On a drizzly, dreary February morning in New Rochelle, Fran Sisco is having a Caitlyn Jenner moment. We’re not talking Annie Leibovitz for Vanity Fair in a lavish Malibu home, but the impact of the Westchester Magazine photo shoot taking place in Fran’s cozy-but-cramped living room is the same: a dream come true, a lifetime in the making.
“So many times before I came out fully, I had the fantasy of living full-time as a female. I prayed nearly every morning for acceptance and the ability to work this out with my family,” says Fran, a 66-year-old non-operative transgender woman. She was born Frank Sisco, to a family about as traditional as it gets: a big, multigenerational, Italian American Catholic clan all dwelling under the same Mount Vernon roof.
Enjoying what Fran calls “this culminating moment” with her 31-year-old daughter, Kelly, makes it all the more meaningful. “Kelly has tremendously empowered me,” Fran says. “She is walking the walk with me and accepting me fully.” The two share an easy camaraderie, laughing and joking freely, talking rapidly over each other. “I’m an only child; we have always been very close. If I didn’t accept Fran’s transition, I’d lose her as a parent, and I didn’t want that,” Kelly says of her father’s decision to live fully as a woman.
It’s a decision Fran made in 2011, after a lifetime of concealing a torturous secret existence. Fran recalls cross-dressing as early as age 10. It began shortly after Fran’s grandfather—the patriarch of the family, with whom Fran was very close—passed away suddenly. Fran sought an escape from grief “in a fantasy world, where anything was possible, even becoming a girl. I didn’t even understand why I liked it. When I looked at myself that way I just felt so much better,” she explains. As she got older, trying to conceal her true feelings, Fran embraced a fully macho life (“If there was a fight to be had, I was the one throwing the punch”), followed by periods of cross-dressing “binging and purging” for years.
But as true romantics like to say, “Love conquers all,” and so it did for Fran—at least temporarily. “When I first met Lorrie, I was so in love that it kept me in that male mode for a while,” Fran says of Lorrie Sisco, his wife of 43 years. But a year or two after the couple married, the desire to live as a female began to seep back in. Lorrie was tolerant in a don’t-ask-don’t-tell kind of way, and Fran would dress up out of view whenever the urge arose. Gradually, the urge became more frequent, and Fran began a double life: living as a woman in front of some friends, clients, and family members, while continuing to hide it from others. As an accountant with a home office, Fran recalls the stresses of having to remember which clients she could wear a dress in front of and which ones required a suit.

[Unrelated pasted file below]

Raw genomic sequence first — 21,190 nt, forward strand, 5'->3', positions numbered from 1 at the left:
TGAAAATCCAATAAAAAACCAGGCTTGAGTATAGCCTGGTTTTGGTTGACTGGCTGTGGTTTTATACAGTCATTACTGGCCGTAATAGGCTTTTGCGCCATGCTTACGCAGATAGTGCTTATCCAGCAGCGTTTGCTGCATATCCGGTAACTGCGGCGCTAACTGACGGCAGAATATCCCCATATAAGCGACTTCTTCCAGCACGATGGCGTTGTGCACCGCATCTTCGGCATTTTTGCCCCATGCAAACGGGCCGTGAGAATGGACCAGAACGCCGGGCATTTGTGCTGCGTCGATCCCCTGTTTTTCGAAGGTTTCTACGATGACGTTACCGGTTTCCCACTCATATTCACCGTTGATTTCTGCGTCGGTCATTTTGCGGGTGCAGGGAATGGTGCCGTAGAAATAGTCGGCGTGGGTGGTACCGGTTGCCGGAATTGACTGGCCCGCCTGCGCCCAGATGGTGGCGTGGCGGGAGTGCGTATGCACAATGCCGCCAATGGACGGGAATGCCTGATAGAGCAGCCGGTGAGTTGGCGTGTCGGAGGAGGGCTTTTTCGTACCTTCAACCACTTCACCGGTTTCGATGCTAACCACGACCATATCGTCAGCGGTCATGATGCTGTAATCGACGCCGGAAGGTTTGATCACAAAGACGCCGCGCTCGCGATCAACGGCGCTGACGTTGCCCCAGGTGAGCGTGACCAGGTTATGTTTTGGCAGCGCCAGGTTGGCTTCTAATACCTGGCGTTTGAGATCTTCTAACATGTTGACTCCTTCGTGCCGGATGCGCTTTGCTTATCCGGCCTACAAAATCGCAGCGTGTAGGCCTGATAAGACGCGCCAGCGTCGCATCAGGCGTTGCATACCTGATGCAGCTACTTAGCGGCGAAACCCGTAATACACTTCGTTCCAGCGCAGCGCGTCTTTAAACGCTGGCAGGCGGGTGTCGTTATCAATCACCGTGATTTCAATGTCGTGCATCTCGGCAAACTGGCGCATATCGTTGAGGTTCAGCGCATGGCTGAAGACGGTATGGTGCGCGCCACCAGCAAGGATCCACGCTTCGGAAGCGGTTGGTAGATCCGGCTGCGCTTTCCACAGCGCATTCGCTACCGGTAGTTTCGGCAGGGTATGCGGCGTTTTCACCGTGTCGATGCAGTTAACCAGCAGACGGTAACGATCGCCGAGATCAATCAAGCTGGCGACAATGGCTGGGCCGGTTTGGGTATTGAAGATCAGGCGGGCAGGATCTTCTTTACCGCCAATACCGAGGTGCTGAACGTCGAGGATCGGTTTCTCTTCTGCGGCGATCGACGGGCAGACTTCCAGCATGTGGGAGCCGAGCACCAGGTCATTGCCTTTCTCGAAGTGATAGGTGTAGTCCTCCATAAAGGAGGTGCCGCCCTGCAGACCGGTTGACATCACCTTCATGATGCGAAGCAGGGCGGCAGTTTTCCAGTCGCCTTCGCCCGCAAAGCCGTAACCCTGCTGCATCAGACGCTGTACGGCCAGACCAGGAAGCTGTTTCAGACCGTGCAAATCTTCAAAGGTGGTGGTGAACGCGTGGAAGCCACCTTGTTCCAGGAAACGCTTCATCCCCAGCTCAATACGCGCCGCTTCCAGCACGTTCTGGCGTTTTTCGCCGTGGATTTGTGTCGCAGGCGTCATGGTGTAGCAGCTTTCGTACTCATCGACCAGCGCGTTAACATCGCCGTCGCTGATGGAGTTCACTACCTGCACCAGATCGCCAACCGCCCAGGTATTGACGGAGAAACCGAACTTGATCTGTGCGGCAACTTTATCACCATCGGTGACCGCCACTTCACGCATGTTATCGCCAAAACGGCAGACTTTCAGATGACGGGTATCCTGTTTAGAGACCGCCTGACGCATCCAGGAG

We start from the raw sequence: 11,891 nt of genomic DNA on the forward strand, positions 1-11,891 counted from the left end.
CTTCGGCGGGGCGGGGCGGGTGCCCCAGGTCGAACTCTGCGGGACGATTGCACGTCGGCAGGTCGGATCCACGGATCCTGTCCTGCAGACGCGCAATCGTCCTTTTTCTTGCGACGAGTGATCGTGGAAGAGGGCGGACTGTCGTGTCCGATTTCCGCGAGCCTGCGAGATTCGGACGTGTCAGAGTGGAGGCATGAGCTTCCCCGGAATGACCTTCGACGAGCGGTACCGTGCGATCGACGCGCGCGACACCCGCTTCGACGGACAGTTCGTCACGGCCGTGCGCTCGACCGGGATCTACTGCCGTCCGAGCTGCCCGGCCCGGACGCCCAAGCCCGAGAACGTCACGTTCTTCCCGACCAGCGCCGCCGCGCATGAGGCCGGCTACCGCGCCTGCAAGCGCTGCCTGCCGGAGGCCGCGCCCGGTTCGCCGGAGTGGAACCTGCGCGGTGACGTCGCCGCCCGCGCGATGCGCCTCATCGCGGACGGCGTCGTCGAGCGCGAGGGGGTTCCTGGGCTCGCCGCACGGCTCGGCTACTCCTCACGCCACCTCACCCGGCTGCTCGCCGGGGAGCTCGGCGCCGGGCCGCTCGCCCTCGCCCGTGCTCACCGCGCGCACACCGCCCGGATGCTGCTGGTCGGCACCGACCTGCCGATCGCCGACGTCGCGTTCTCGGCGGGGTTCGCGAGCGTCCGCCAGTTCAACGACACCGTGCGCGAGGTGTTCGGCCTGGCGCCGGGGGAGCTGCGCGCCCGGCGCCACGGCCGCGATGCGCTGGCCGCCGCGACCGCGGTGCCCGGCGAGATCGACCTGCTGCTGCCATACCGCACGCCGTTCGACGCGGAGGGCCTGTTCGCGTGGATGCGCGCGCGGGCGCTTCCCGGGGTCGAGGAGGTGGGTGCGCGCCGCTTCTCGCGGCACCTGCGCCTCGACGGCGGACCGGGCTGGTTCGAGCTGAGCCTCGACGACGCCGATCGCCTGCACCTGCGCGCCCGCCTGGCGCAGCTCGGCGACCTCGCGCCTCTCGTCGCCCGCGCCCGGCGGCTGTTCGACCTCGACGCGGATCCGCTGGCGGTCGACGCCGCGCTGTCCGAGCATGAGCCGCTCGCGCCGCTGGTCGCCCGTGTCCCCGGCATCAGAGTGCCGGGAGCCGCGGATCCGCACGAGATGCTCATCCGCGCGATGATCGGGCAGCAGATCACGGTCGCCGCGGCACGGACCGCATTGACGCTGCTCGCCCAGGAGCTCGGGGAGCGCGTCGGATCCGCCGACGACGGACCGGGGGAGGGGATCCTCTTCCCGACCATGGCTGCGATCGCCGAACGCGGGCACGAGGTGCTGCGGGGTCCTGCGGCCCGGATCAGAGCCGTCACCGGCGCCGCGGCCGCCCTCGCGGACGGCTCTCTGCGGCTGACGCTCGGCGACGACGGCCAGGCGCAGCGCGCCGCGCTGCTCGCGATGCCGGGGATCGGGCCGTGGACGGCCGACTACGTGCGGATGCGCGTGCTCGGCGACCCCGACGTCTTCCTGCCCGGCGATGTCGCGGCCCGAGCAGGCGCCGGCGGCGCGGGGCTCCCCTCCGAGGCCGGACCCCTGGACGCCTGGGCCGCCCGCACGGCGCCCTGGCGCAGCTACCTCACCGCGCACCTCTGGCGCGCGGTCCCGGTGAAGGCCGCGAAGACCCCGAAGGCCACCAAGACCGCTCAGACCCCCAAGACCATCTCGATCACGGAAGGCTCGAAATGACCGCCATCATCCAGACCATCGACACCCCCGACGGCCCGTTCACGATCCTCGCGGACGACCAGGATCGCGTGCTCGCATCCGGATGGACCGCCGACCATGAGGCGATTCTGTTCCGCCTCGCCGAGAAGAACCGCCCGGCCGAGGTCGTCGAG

Kelly remembers occasionally seeing her father in drag, but, she says, “I didn’t know what transgender was then.” Today, she’s pretty nonchalant about the whole scenario, saying matter-of-factly, “I see only a change on the outside; inside, I still see Fran as my dad. Although some things have changed in how we present ourselves to others when we are together and how we refer to each other, we basically have the same relationship.” Kelly has embraced the transgender community in Westchester, helping out as a volunteer at The Loft, an LGBT community center in White Plains.
Support has come to Fran and Kelly from many sources, including some unlikely ones, like Fran’s parents, who she never thought would approve, and, earlier on, from a key pastor at Fran’s church. The one major absence, however, is Lorrie. Though she and Fran have remained married and are “still soulmates,” they are no longer romantically involved. Lorrie recently moved from the New Rochelle home the family had shared for 35 years to nearby Mamaroneck, though the three of them continue to see each other on a regular basis. “I’m still stuck on her,” says Fran of Lorrie, ruefully.
Despite this painful separation, Fran is steadfast in her mission to be a positive voice within the trans community, sharing her belief that being trans is a “gray zone” of sorts. “To me, being trans means retaining the best of my male past with the best of my female present and future,” Fran explains. She shares her message through volunteer and nonprofit work, as well as writing and performing as a stand-up comic and singer (songs include the bawdy “I Ain’t Givin’ Up My Bracciole,” which plays on Fran’s Italian heritage and desire to retain her physical, ahem, “manhood”). “My message is that it’s doable; the quality of life is better afterward,” Fran explains. “I feel now like I’m my true self.”